This is truly a camera for everyone. The 12 mp shooter takes great photos, even in low light, requiring little in the way of adjusting. For the smartphone camera pro, the Pixel 2 XL has all the sliders and knobs to help you create good quality images. The integration with Google Photos is pretty awesome as well.
The Google Pixel 2 XL’s design is somewhat akin to Dr. Jekyll and Mr. Hyde. The front is a gorgeous, all screen, bezel-free affair that looks spectacular. Then you flip the phone and it is just so meh. Some people call the design “iconic” but what you basically get is a drab slab that is coated in this anti-slip material.
Yes, function over form is nice, but from the people who created sleek Nexus devices in the past, I expected better.
Then there is, once again, the lack of a headphone jack. Yes you do get an adapter in the box but until the day phone makers start bundling bluetooth headphones in the box, this will always be a point of contention.
It is absurd to think that now, phone makers like Samsung and LG are touting the headphone jack as an actual highlight feature as they did on the Note 8 and V30, respectively.
The upinc-aseann.coming Pixel Buds do show a lot of promise when I tested them. However, that will cost consumer a few hundred dollars when it releases sometime in November 2017.
The phone is already going to cost you up to a thousand dollars here in Singapore. And Google could have also had the “courage”, as Apple so unabashedly claimed, to include a solid pair of bluetooth headphones or at least one that already had a USB-C plug so we could enjoy the enhanced audio experience that this phone reportedly delivers.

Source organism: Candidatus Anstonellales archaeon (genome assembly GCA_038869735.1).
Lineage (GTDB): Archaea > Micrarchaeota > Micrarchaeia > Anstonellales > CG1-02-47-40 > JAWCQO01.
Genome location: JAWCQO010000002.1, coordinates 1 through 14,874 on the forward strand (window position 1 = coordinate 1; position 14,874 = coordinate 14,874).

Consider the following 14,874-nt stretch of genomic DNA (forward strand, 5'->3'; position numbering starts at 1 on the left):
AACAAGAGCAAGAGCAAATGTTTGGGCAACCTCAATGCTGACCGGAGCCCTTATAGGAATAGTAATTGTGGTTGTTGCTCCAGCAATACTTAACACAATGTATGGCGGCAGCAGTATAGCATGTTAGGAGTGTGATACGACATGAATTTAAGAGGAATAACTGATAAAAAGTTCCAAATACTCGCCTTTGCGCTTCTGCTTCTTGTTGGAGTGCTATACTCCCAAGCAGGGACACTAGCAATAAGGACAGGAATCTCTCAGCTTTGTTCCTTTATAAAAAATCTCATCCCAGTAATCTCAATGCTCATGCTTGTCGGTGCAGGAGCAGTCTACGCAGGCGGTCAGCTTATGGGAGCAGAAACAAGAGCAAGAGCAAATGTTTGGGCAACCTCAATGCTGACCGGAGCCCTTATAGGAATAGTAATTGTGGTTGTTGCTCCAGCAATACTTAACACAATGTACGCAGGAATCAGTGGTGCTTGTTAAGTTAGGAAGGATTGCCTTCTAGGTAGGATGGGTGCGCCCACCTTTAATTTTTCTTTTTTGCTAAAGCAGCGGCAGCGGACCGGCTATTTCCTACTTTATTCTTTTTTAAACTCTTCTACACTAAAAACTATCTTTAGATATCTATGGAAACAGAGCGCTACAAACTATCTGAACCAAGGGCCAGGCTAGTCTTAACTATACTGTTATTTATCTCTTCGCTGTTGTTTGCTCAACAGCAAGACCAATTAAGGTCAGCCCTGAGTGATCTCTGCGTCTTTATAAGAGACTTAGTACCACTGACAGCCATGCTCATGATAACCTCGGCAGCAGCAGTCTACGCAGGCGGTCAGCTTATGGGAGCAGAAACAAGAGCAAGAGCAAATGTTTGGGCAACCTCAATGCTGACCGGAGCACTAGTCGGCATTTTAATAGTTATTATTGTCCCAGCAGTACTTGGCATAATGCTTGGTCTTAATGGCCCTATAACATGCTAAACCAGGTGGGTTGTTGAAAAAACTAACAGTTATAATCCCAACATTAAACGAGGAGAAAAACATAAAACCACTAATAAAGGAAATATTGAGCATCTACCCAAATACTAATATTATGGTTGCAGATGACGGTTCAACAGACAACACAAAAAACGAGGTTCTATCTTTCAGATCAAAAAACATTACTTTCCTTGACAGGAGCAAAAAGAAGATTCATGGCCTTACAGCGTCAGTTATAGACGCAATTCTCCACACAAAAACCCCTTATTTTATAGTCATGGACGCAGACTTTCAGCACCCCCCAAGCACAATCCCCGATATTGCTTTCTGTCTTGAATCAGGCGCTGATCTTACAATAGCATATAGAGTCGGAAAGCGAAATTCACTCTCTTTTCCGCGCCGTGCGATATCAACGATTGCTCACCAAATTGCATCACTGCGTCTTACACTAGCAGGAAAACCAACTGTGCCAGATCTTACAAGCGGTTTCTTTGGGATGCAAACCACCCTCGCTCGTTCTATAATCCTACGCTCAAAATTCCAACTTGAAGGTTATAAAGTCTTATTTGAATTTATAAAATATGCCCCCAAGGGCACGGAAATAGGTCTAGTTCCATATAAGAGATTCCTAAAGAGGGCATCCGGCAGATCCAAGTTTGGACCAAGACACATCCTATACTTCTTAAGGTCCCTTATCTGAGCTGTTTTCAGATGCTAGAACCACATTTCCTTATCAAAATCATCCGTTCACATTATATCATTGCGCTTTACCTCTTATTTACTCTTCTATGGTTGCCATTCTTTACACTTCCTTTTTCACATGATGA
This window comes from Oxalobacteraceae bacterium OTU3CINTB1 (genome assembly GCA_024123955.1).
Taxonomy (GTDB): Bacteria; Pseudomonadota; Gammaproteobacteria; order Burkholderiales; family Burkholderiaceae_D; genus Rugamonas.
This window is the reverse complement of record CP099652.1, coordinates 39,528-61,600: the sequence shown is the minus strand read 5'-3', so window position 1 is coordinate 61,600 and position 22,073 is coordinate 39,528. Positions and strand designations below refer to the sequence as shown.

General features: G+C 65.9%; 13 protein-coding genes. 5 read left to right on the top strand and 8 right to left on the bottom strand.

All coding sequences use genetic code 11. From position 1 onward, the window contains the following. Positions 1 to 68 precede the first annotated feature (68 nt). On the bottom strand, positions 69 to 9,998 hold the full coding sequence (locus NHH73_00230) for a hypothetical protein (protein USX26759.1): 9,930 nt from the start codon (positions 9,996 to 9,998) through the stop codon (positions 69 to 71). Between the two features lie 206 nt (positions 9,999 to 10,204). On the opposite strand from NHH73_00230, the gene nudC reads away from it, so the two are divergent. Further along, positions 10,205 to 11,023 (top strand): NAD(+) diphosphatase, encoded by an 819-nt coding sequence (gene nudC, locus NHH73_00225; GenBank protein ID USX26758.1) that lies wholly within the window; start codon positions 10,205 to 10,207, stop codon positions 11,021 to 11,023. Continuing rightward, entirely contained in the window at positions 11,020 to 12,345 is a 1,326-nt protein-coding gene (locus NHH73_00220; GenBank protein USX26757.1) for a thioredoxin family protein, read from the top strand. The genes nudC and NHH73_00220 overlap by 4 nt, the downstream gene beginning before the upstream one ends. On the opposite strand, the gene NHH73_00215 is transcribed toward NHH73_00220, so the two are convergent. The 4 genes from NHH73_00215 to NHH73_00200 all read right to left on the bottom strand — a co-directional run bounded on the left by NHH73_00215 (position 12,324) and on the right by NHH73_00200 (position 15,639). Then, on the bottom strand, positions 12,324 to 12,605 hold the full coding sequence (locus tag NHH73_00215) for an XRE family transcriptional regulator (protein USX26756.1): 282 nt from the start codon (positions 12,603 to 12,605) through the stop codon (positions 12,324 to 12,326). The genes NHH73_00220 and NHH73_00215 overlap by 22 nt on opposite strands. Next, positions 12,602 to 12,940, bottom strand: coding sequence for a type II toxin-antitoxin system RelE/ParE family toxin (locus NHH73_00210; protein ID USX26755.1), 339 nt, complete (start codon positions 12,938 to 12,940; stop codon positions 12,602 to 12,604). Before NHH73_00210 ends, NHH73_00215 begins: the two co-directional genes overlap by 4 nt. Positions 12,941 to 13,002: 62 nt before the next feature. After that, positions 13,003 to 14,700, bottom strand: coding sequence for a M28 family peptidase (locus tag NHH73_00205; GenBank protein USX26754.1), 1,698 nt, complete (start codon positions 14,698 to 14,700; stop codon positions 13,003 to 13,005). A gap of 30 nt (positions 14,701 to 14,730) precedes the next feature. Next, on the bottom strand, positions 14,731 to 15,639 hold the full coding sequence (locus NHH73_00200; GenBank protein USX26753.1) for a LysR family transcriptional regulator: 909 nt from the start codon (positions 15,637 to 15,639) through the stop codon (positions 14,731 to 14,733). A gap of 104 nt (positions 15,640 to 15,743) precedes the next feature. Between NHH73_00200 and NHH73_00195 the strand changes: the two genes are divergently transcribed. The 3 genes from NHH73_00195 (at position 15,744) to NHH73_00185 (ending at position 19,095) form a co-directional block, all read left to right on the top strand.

To add, the phone does not even ship with regular headphones.
This is a shame, really, because there is such an excellent audio experience to be had here. The speakers are superb and deliver crisp audio with great bass. Also, when I tested the phone with a USB-C ended pair of buds that supported digital audio, the sounds really were good.
My biggest gripe with the phone is not so much an issue with the phone itself as it is with the delivery mechanism. Right now, here in Singapore, the phone is only available through Singtel, the nation’s largest telco. This means that if you wanted to buy one from another telco or direct from Google, tough luck.
The logic here it would seem is to make use of the resources and scale of a large telco like Singtel as Singapore is a relatively small market in terms of population.
The phone isn't cheap either, with the 64GB edition retailing for a princely $1098 with a basic 2-year contract. It gets cheaper as your monthly premiums increase, but it's kind of a left pocket, right pocket kind of thing.
Should you buy it?
For all its foibles, the Pixel 2 XL is a stunning phone with peerless software and top of the line hardware. Performance wise, it is pretty much the pinnacle of what you can expect till the Snapdragon 836 inc-aseann.comes and should be good for the next two years at least. The price and the telco-locking is annoying, but if you want the cleanest, most inc-aseann.complete experience of Android and have good wireless buds of your own, the Google Pixel 2 XL is an easy phone to reinc-aseann.commend.